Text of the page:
The scientists, from Edith Cowan University, said the new test could help doctors detect the skin cancer before it spreads through a person’s body.
“Patients who have their melanoma detected in its early stage have a five-year survival rate between 90 and 99 percent,” lead researcher Pauline Zaenker said in a statement.
She added that survival rates fell to less than 50 percent if the cancer spread in the body.
“This is what makes this blood test so exciting as a potential screening tool because it can pick up melanoma in its very early stages when it is still treatable,” Zaenker said.
The research, published in the journal Oncotarget on Wednesday, included a trial involving 105 patients with melanoma and 104 healthy people.
The procedure detected early stage melanoma in 79 percent of cases, the scientists said.
Melanoma is currently detected using a visual scan by a doctor, with areas of concern cut out surgically and biopsied.
Zaenker said the new process involved identifying autoantibodies a person’s body produces in response to the cancer.
“We examined a total of 1627 different types of antibodies to identify a combination of 10 antibodies that best indicated the presence of melanoma in confirmed patients relative to healthy volunteers,” she added.
Cancer Council Australia chief executive Sanchia Aranda said the test would be important for high-risk groups, who have to undergo regular inspections of their spots and moles that can be difficult and time-consuming.
She cautioned that the test did not pick up other types of less deadly, but more common, skin cancers such as squamous cell and basal cell carcinoma.
“People need to be very aware of whether they’ve got sun damage or UV damage on their skin, and be alert to changes in any spots or moles,” she told AFP.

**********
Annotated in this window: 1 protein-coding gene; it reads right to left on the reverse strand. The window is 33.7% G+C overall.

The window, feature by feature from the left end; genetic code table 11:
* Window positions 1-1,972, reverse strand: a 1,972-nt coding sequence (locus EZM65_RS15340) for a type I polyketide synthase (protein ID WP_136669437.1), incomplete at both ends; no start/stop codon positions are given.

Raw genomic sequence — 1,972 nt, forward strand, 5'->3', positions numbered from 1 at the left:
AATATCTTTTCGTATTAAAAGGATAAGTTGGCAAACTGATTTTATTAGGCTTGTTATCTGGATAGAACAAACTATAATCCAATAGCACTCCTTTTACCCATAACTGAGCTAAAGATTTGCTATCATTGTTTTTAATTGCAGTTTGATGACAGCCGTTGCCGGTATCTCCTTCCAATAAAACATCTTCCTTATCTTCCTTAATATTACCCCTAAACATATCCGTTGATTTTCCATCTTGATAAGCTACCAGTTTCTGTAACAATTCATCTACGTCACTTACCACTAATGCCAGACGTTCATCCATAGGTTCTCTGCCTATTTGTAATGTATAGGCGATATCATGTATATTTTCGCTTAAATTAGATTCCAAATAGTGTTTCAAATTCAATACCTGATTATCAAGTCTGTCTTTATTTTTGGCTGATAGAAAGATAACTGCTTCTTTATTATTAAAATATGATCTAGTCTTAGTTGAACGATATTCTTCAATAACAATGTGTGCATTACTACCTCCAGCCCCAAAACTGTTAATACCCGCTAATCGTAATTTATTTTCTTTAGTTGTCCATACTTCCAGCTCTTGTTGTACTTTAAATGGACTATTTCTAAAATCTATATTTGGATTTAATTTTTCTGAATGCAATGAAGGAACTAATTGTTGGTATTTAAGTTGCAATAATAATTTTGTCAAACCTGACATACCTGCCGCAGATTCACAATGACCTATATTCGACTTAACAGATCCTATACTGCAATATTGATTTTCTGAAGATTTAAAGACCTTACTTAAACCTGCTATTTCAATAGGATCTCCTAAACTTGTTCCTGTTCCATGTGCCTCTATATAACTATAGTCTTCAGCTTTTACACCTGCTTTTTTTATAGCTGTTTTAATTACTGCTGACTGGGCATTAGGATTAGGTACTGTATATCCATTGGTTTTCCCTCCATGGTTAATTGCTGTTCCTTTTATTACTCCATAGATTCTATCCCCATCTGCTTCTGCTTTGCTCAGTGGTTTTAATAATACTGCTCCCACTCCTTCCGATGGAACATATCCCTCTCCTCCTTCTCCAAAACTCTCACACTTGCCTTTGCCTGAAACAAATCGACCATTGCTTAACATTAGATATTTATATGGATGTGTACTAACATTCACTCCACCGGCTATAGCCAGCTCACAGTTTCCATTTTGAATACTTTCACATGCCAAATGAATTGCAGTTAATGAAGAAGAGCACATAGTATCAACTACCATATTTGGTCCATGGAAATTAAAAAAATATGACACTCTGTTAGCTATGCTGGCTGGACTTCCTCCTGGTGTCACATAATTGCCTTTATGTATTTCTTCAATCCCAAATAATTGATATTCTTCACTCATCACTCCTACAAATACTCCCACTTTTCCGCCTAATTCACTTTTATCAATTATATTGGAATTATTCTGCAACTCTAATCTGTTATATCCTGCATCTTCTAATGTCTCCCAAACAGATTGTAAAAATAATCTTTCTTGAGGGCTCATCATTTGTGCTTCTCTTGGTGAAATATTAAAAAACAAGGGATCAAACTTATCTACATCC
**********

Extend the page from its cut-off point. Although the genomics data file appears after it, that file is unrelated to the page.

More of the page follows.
The scientists will conduct another clinical trial lasting three years to validate the findings, and hope to have a test that clinics can use after that.
One in every three cancers diagnosed is a skin cancer, according to the World Health Organization, with Australia having among the highest incidences of melanoma in the world. DM
Want to watch Richard Poplak’s audition for SA’s Got Talent?
Who doesn’t? Alas, it was removed by the host site for prolific swearing*... Now that we’ve got your attention, we thought we’d take the opportunity to talk to you about the small matter of book burning and freedom of speech.
Since its release, Pieter-Louis Myburgh’s book Gangster State, has sparked numerous fascist-like behavior from certain members of the public (and the State). There have been planned book burnings, disrupted launches and Ace Magashule has openly called him a liar. And just to say thanks, a R10m defamation suit has been lodged against the author.
Pieter-Louis Myburgh is our latest Scorpio Investigative journalist recruit and we’re not going to let him and his crucial book be silenced. When the Cape Town launch was postponed, Maverick Insider stepped in and relocated it to a secure location so that Pieter-Louis’ revelations could be heard by the public. If we’ve learnt one thing over the past ten years it is this: when anyone tries to infringe on our constitutional rights, we have to fight back. Every day, our journalists are uncovering more details and evidence of State Capture and its various reincarnations. The rot is deep and the threats, like this recent one to freedom of speech, are real. You can support the cause by becoming an Insider and help free the speech that can make a difference.
*No video of Richard Poplak auditioning for SA’s Got Talent actually exists. Unless it does and we don’t know about it please send it through.
In 1952 Wernher von Braun wrote a paper where he believed a colony on Mars would be led by an individual named "Elon".